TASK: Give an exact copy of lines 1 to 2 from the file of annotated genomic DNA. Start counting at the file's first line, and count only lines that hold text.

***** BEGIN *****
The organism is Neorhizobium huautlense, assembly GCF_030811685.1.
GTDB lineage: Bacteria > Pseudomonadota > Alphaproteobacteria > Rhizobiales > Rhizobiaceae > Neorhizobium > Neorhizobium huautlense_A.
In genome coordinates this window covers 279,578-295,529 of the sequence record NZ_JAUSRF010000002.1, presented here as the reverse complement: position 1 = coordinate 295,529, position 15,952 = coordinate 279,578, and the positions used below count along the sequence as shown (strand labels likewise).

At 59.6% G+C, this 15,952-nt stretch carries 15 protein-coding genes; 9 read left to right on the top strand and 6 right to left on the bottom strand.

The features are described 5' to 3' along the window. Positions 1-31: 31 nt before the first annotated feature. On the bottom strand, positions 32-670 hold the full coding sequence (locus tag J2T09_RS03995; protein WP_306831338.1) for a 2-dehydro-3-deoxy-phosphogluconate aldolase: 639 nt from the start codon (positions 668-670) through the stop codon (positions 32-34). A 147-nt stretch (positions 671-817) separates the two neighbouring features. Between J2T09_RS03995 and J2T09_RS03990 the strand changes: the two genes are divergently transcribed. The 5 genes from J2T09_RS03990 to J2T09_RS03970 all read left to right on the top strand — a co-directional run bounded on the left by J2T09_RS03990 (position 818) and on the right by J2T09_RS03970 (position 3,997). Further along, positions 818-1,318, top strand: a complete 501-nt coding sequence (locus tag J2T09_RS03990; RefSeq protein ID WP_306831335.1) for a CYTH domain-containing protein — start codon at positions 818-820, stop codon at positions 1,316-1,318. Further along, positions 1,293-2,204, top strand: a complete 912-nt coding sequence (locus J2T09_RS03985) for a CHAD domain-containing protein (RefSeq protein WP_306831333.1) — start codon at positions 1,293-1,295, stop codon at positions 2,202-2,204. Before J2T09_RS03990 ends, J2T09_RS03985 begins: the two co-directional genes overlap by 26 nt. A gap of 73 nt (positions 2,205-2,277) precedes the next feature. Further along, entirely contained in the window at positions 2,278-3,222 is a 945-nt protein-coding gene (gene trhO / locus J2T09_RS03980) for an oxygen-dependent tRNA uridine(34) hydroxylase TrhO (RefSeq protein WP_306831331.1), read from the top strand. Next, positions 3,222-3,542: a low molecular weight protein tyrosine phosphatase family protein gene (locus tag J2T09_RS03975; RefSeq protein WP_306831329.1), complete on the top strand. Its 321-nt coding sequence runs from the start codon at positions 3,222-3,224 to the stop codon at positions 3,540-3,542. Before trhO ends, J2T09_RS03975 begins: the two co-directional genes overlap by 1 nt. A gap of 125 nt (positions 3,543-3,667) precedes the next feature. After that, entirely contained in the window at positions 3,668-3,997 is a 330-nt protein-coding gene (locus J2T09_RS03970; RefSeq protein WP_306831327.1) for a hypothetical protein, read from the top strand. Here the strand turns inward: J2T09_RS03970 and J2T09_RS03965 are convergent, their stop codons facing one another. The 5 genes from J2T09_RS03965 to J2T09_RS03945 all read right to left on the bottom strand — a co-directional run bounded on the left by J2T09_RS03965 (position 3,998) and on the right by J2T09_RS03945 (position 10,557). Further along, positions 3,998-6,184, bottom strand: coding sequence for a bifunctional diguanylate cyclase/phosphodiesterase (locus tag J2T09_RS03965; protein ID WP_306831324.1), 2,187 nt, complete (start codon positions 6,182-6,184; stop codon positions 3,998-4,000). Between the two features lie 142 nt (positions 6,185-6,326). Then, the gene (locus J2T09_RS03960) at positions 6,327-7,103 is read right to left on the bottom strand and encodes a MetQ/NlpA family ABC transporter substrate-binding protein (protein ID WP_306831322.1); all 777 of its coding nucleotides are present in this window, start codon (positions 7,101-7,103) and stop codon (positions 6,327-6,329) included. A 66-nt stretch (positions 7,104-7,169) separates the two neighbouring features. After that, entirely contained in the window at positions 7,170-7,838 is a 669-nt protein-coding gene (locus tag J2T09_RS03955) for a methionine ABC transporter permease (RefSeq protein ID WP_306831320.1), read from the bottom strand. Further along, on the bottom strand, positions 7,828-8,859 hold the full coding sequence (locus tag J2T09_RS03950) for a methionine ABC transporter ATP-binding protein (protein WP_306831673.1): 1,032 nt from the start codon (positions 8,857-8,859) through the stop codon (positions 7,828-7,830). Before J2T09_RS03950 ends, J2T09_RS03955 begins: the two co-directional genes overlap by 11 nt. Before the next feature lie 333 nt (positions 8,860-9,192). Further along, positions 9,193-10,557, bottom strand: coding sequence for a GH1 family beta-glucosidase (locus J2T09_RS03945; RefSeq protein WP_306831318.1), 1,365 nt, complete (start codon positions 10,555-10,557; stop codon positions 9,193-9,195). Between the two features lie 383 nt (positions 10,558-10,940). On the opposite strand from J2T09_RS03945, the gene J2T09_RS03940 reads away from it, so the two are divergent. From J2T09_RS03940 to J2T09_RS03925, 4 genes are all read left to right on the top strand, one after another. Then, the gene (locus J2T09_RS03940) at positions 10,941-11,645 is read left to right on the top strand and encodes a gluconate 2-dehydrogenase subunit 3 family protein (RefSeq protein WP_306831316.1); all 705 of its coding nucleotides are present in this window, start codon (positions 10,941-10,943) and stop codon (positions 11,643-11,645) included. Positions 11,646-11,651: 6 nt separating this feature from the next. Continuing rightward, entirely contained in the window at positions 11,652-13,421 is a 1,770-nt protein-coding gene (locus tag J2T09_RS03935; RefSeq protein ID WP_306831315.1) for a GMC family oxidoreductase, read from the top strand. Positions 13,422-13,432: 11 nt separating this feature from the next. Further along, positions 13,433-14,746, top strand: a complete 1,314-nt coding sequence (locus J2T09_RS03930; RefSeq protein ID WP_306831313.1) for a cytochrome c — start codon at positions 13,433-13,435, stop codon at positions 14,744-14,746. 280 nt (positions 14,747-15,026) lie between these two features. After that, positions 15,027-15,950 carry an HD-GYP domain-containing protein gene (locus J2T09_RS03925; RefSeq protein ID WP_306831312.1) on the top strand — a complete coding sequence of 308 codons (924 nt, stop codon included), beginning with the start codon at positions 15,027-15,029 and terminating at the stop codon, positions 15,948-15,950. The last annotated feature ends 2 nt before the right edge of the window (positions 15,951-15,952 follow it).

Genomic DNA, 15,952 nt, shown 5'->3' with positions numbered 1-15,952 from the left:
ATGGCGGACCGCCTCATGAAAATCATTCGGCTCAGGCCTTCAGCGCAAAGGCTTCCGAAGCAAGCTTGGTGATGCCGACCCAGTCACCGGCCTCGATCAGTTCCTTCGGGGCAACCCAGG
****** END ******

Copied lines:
The organism is Neorhizobium huautlense, assembly GCF_030811685.1.
GTDB lineage: Bacteria > Pseudomonadota > Alphaproteobacteria > Rhizobiales > Rhizobiaceae > Neorhizobium > Neorhizobium huautlense_A.